This finishes our series on the “life of a prayerful person,” which puts together the season the prayerful goes through in the Book of Psalms. We can begin with Shalom, experience utter confusion, only to turn the corner to watch Shalom return home again.
Sometimes our confusion makes its way back to Shalom and we tell God that, too.
Prayer is sometimes nothing more than what Jacob did with God: a wrestling match. God is game, the Psalms tell us, so enter the ring. My favorite prayer that wrestles for Shalom is Psalm 77. This psalm never gets to the resolution, but it points the way, and I have often thought this Psalm perfect for those bereaving death or separation.
In brief, Asaph (the poet of this psalm) speaks of his â€œday of troubleâ€ and of his inability to find any sleep at night. So he turns to prayer and that doesnâ€™t work either: â€œI think of God, and I moan.â€ He questions Godâ€™s goodness and asks if God has failed to remember his covenant with his people: â€œHas God forgotten to be gracious?â€
Then the content changes: instead of moaning, Asaph begins to recount â€“ before God â€“ what God has done in the past. And he gently trots through a number of things God has done that showed that God was faithful and a deliverer of his people. God, he informs God, created, and God opened the water for Israelâ€™s liberation.
And it ends right there. I believe Asaph is taunting God with this thought: â€œIf you, O Lord, liberated in the past, what are you doing now?â€
Sometimes we get no further than where Asaph stopped: wondering if God is gracious. We may end there some days because it would be dishonest and pretence to think life is any better than it really is. For Asaph, night is upon him and it brings no relief from his â€œday of trouble.â€ God has delivered, he tells God, but will God do it again? That is the question.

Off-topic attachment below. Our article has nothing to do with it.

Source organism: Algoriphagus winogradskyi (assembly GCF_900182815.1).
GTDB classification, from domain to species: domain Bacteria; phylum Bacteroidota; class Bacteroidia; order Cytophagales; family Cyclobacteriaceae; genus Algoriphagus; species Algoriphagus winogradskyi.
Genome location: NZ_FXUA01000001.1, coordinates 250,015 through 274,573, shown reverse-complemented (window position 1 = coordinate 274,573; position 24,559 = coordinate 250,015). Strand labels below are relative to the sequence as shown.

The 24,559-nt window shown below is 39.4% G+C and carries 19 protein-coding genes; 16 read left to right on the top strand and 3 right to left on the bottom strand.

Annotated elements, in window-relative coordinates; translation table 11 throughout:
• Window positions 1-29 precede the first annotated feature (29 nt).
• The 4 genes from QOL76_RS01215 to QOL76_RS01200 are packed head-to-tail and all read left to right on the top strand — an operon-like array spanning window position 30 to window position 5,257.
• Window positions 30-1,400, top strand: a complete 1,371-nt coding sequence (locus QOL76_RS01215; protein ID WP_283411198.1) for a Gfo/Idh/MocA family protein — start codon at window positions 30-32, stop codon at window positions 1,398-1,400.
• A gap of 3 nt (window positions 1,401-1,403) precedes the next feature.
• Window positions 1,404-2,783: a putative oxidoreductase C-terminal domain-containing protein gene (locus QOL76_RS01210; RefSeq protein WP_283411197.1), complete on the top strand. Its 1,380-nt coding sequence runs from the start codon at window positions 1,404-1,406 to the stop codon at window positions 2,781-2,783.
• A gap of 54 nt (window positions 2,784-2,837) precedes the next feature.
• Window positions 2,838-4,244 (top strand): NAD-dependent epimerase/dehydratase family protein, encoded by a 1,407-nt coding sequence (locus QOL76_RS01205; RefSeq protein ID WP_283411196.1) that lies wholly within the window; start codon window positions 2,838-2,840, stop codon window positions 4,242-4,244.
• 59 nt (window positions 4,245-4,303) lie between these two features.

Sometimes Shalom returns.
Anyone who reads or recites the Psalms knows that the so-called first two books within the Psalms (1â€”72) are filled with complaints by David. In fact, sometimes David seems to be complaining too much (but then I admit I was never King of Israel!). But David also knew the other side of complaint.
The last section of Psalm 30 reads:
To you, O LORD, I cried,
and to the LORD I made supplication:
â€œWhat profit is there in my death,
if I go down to the Pit?
Will the dust praise you?
Will it tell of your faithfulness?
Hear, O LORD, and be gracious to me!
O LORD, be my helper!â€
You have turned my mourning into dancing;
you have taken off my sackcloth
and clothed me with joy,
so that my soul may praise you and not be silent.
O LORD my God, I will give thanks to you forever.
Here David knows that his complaint has been heard. Where he once mourned, he now dances; he once wore sackcloth but now he dresses up in joy. He finishes it off as he should: â€˜I will give thanks to you forever.â€ Until the next time he finds himself again in trouble with his enemies — this is how life is lived for the prayerful person in Psalms.
One never reaches a state where confusion is eliminated, where everything is smiley faces, where everything is always Shalom. Life is like this, so prayer should be too.